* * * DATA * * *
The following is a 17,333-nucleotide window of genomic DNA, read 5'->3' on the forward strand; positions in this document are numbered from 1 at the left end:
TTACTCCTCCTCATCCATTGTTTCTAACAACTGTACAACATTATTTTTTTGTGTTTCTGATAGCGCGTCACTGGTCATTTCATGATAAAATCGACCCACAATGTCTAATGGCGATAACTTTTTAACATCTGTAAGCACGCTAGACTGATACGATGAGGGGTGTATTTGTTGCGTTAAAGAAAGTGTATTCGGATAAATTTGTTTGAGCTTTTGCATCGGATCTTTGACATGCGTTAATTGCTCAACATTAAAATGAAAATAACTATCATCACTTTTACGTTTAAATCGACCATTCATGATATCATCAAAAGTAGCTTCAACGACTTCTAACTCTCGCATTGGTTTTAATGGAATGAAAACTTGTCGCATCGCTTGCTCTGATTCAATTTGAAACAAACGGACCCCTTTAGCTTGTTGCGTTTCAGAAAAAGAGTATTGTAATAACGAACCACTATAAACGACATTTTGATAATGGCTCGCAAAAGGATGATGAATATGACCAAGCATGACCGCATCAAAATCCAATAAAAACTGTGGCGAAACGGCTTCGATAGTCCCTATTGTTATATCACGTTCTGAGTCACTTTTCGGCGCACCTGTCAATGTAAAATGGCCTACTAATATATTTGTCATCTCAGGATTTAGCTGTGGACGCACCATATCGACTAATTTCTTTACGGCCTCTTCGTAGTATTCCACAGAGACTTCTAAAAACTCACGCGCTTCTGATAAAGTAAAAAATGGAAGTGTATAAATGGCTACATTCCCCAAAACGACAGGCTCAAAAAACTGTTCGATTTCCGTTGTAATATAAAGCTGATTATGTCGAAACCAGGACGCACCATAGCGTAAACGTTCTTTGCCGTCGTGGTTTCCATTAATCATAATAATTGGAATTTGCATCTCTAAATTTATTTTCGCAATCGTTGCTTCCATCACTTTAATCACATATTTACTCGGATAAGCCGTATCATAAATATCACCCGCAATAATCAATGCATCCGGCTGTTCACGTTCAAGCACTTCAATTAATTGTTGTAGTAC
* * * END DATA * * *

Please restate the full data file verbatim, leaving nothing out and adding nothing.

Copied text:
The following is a 17,333-nucleotide window of genomic DNA, read 5'->3' on the forward strand; positions in this document are numbered from 1 at the left end:
TTACTCCTCCTCATCCATTGTTTCTAACAACTGTACAACATTATTTTTTTGTGTTTCTGATAGCGCGTCACTGGTCATTTCATGATAAAATCGACCCACAATGTCTAATGGCGATAACTTTTTAACATCTGTAAGCACGCTAGACTGATACGATGAGGGGTGTATTTGTTGCGTTAAAGAAAGTGTATTCGGATAAATTTGTTTGAGCTTTTGCATCGGATCTTTGACATGCGTTAATTGCTCAACATTAAAATGAAAATAACTATCATCACTTTTACGTTTAAATCGACCATTCATGATATCATCAAAAGTAGCTTCAACGACTTCTAACTCTCGCATTGGTTTTAATGGAATGAAAACTTGTCGCATCGCTTGCTCTGATTCAATTTGAAACAAACGGACCCCTTTAGCTTGTTGCGTTTCAGAAAAAGAGTATTGTAATAACGAACCACTATAAACGACATTTTGATAATGGCTCGCAAAAGGATGATGAATATGACCAAGCATGACCGCATCAAAATCCAATAAAAACTGTGGCGAAACGGCTTCGATAGTCCCTATTGTTATATCACGTTCTGAGTCACTTTTCGGCGCACCTGTCAATGTAAAATGGCCTACTAATATATTTGTCATCTCAGGATTTAGCTGTGGACGCACCATATCGACTAATTTCTTTACGGCCTCTTCGTAGTATTCCACAGAGACTTCTAAAAACTCACGCGCTTCTGATAAAGTAAAAAATGGAAGTGTATAAATGGCTACATTCCCCAAAACGACAGGCTCAAAAAACTGTTCGATTTCCGTTGTAATATAAAGCTGATTATGTCGAAACCAGGACGCACCATAGCGTAAACGTTCTTTGCCGTCGTGGTTTCCATTAATCATAATAATTGGAATTTGCATCTCTAAATTTATTTTCGCAATCGTTGCTTCCATCACTTTAATCACATATTTACTCGGATAAGCCGTATCATAAATATCACCCGCAATAATCAATGCATCCGGCTGTTCACGTTCAAGCACTTCAATTAATTGTTGTAGTAC